NEW YORK — Franco Modigliani of the Massachusetts Institute of Technology, a Renaissance man of economics whose work has had broad impact on areas as diverse as corporate finance, the impact of high federal deficits and patterns of household savings, was named Tuesday as the 1985 Nobel laureate in economics.
According to prominent economists around the country, Modigliani stands at the intellectual forefront of an astonishing range of issues in the field.
"He's extremely versatile," said James Tobin, a Yale economist and the 1981 Nobel economics laureate. "He's covered almost every topic."
Colleagues said Modigliani's theoretical distinction is served by an effusive personality. "He's very bouncy, full of enthusiasm and exuberance and passionately interested in the impact of his theories," Tobin said.
At a press conference and interviews following Tuesday's announcement, Modigliani promptly used his new prominence to criticize the economic policies of the Reagan Administration.
"I would say the important thing is to reduce the deficit very promptly," the 67-year-old MIT professor said in an interview. "I would personally be ready to reduce defense expenditures."
Modigliani explained that he considers the U.S. tax rate to be low relative to those of other major industrialized countries and the impact of a tax increase to be far more salutary than the continued deficit, which saps the economy of the capital needed for expansion and drives equity overseas.
"The government deficit and the foreign trade deficit are all the consequence of the same policy.
"I see no consequence to raising taxes to cover what we're spending," he said. "I say don't make it a fetish that taxes can't be touched."
Like most enduring economic ideas, Modigliani's theories often have the retrospective ring of common sense--among them his postulates that people save money chiefly for their retirement and that future generations pay the price, in high interest rates, for excessive government deficits. But they have tended to contradict the received wisdom of their times.
In its award citation, the Royal Swedish Academy of Sciences stressed the importance of Modigliani's pioneering "life-cycle" hypothesis of how people decide whether to spend or save their income. The theory, since borne out by decades of postwar economic experience, states that people save chiefly to have money for their retirement years. This explains why savings rates decline as national pension plans such as Social Security improve.
The theory contradicted prewar economics, which was based on the Great Depression experience.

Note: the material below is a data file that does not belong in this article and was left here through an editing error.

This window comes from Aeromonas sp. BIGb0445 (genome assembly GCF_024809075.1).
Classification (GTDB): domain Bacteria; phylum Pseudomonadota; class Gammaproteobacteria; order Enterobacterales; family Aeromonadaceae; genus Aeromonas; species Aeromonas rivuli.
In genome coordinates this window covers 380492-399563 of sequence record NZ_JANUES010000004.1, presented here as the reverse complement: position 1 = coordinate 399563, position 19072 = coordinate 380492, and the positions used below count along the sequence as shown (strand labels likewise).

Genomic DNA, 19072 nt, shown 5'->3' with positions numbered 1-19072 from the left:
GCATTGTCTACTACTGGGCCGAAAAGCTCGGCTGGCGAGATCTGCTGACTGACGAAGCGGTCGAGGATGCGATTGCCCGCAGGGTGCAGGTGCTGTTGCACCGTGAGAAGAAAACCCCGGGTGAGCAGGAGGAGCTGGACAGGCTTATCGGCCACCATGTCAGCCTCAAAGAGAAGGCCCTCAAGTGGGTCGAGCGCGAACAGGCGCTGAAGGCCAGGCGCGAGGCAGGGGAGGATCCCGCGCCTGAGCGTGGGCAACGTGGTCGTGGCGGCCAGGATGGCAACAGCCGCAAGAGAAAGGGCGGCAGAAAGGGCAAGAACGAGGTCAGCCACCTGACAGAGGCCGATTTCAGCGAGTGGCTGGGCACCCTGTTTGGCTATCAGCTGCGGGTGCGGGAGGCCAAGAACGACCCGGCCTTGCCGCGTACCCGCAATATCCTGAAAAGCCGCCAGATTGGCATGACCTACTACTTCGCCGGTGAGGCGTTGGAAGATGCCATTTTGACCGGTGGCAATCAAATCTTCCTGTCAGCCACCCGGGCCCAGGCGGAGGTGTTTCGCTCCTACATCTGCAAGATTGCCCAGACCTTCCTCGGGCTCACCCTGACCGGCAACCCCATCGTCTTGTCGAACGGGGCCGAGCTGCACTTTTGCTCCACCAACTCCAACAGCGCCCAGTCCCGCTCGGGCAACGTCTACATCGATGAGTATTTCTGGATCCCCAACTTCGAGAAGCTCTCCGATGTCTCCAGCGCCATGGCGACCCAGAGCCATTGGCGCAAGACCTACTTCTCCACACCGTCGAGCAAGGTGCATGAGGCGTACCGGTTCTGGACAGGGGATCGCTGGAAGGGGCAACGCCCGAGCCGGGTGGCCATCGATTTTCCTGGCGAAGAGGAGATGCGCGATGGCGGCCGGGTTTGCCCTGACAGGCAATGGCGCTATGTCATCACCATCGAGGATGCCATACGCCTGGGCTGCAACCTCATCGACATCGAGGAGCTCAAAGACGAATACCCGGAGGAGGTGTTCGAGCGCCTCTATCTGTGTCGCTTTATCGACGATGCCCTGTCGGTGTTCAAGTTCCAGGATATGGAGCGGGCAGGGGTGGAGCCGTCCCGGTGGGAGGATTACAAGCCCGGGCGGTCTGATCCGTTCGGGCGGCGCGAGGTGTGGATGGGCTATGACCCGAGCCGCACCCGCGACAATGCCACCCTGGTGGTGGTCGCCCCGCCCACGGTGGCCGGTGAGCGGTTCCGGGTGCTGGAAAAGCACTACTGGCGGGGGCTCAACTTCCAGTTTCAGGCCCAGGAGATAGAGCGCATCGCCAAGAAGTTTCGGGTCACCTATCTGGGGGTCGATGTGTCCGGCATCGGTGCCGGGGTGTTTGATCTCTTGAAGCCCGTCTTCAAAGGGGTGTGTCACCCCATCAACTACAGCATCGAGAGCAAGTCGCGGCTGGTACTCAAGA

"The reigning model of consumption at the time was a rather naive one that said one's consumption right now depends on one's income right now," Tobin said. "Franco's work provided a good common-sense explanation that said that, unless people are living hand to mouth, they're going to smooth out (their income) so they have something left over when they retire."
"The 'life-cycle' theory is built on the biological fact that we outlive our working years," said Paul A. Samuelson, a 1970 Nobel economics laureate and a colleague of Modigliani's at MIT. The theory explains that the Reagan Administration tax cuts did not foster increased personal savings, as they were designed to do, because people viewed them as a permanent boost to their income.
"Based on his life-cycle model," Samuelson said, "he was a critic as early as 1980 of supply-side economics." Supply-side theorists argued that tax cuts would spur the economy by encouraging people to save, thus providing more capital for industrial growth.
Other Economic Areas
Samuelson and other economists said Modigliani is also a pre-eminent theorist in several other economic areas. With Merton Miller, now at the University of Chicago, the new laureate developed the so-called M-M hypothesis of corporate finance. This theory, first published in 1958 and also cited by the Nobel committee, states that, except for tax implications, the underlying value of a corporation is unaffected by the ratio between its debt and equity, a thesis currently being tested by the sharp increase in debt and corresponding drop in equity undertaken by public companies facing takeover threats.
In the interview, Modigliani said that he stands by his general conclusion that "there are some advantages to leverage, particularly as inflation abates." But he cautioned that such developments as leveraged buy-outs may be saddling purchased companies with too much debt.
"Generally speaking, the work I've done does not suggest that the more the better," he said.